Nils has worked hard for many years, working with the community and City to find solutions to hard problems. Listening to stakeholders, from business owners, developers, residents and City staff Nils understands that moving forward means asking the hard questions.
A platform, crafted from years of dutifully serving this community. These are the guiding values that will enhace the vision to make sure that we don't become Santa Monica with the concrete canyons, density and traffic nightmare that dominate the everyday life of the Westside. We are a family oriented, beachtown community that has an active lifestyle.
Community representation takes many skills and forms, but the essence of is being able to sit down with a developer, being able to sit down with elected officials and being able to sit down with citizens and be able to find the win-win-win solution. Making things happen, making projects better, making this community better, which requires hard work and cooperation. This is who Nils is on a personal level.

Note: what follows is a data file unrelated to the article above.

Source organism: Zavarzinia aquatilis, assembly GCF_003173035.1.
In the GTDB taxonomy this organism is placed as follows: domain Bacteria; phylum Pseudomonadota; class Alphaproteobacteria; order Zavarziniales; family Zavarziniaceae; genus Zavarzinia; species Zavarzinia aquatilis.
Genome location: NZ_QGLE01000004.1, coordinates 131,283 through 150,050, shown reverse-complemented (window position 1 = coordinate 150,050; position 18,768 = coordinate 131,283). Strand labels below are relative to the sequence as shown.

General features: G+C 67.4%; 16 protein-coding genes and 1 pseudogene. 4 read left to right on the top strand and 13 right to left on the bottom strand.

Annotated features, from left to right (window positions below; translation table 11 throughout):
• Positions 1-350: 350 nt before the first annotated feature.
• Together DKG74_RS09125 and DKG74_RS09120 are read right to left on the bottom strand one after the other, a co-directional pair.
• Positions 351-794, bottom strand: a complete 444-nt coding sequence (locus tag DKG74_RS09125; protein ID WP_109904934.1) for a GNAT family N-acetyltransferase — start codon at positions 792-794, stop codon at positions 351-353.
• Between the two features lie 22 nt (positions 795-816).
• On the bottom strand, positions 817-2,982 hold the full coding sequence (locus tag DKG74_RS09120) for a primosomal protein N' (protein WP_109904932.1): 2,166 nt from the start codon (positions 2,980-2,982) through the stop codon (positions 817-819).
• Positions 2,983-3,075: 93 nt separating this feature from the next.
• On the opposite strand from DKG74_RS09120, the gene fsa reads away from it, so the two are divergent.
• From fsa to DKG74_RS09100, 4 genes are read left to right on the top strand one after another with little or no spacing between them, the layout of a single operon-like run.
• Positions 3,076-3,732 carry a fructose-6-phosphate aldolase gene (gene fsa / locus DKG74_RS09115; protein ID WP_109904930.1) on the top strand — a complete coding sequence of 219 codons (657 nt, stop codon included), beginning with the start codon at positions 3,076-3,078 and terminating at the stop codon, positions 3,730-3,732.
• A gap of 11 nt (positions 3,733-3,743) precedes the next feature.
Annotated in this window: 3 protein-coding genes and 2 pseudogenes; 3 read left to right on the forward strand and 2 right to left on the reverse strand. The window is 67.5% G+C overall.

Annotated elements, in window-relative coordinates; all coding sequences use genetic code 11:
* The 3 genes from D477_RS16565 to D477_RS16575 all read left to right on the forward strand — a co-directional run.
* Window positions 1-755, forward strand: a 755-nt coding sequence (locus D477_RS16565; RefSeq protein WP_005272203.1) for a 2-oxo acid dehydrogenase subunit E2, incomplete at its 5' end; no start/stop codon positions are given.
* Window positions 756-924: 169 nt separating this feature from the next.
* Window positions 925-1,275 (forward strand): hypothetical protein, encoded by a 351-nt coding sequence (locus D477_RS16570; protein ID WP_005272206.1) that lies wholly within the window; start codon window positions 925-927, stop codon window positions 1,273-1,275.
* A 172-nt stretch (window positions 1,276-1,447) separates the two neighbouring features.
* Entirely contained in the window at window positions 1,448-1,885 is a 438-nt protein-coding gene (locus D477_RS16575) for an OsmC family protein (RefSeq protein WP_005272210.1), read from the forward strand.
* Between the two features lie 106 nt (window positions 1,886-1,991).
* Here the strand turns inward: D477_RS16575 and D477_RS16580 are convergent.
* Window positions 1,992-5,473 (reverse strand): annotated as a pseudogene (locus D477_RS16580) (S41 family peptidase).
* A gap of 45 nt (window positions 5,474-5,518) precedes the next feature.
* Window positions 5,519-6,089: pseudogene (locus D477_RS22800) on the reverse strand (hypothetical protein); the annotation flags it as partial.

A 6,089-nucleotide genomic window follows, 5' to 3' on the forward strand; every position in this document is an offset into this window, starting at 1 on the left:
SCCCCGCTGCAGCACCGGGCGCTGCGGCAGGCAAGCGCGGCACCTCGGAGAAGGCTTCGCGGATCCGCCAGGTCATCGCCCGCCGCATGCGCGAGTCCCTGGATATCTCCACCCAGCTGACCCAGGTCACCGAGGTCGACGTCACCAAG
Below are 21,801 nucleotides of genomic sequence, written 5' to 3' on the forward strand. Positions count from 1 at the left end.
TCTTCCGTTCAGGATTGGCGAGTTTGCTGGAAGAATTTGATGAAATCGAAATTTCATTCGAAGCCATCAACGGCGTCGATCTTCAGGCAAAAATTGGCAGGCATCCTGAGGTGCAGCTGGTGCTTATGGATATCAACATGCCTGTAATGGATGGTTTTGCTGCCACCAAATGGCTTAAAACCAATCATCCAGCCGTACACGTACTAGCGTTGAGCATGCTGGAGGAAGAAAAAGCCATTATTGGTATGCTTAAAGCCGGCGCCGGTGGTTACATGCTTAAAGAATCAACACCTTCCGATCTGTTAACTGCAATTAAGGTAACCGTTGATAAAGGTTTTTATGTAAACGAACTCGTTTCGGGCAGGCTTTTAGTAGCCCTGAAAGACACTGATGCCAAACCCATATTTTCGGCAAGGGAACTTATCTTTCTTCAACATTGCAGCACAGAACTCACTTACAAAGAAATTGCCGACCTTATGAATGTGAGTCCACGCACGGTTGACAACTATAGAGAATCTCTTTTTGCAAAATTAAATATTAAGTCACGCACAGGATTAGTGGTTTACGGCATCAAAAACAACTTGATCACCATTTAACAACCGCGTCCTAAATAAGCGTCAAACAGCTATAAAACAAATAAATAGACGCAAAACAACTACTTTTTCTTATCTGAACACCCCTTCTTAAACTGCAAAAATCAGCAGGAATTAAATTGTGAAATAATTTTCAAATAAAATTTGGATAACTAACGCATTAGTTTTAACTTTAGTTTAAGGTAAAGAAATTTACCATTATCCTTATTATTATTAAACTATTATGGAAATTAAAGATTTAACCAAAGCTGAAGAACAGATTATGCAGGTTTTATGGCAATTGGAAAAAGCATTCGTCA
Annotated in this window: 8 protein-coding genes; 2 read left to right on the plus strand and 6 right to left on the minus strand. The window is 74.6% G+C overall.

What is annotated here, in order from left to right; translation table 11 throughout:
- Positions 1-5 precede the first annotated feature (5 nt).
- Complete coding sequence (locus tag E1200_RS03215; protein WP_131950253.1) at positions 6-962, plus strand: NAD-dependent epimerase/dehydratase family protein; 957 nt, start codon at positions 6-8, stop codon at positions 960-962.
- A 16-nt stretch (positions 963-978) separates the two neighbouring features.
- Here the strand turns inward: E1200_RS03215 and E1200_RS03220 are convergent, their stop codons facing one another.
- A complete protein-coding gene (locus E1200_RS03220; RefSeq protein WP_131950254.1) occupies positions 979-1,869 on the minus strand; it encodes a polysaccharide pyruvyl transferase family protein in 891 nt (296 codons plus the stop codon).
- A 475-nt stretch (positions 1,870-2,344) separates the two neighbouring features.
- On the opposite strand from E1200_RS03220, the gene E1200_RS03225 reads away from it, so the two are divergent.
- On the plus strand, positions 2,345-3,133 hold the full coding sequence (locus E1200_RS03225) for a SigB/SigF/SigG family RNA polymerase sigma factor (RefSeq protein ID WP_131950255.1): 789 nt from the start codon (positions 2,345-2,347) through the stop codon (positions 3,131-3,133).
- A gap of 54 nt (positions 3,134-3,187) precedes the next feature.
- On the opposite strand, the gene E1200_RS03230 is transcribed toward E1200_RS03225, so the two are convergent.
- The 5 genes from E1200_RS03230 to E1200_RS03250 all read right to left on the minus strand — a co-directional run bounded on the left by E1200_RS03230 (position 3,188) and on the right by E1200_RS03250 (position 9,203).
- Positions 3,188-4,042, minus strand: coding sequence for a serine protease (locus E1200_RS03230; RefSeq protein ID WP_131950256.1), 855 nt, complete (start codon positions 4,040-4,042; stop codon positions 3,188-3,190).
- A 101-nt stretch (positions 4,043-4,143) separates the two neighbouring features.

Owning a small business, helping other small business owners make their business successful and finding solutions is what Nils does. Solutions to problems, solutions to make things happen.
Born and raised in the South Bay, from San Pedro to Redondo. Did you know that Rancho San Pedro included Redondo Beach and the original King Harbor? So many interesting facts.
For the last 25 years I have been a public servant, dutifully serving this community as a Los Angeles Lifeguard on our local beaches. As a Junior L:ifeguard Instructor for the past 20 years, I have taught many of our youths the value of a quality ocean safety program. The ocean is not just a playground, but a work envrironment that I take seriously.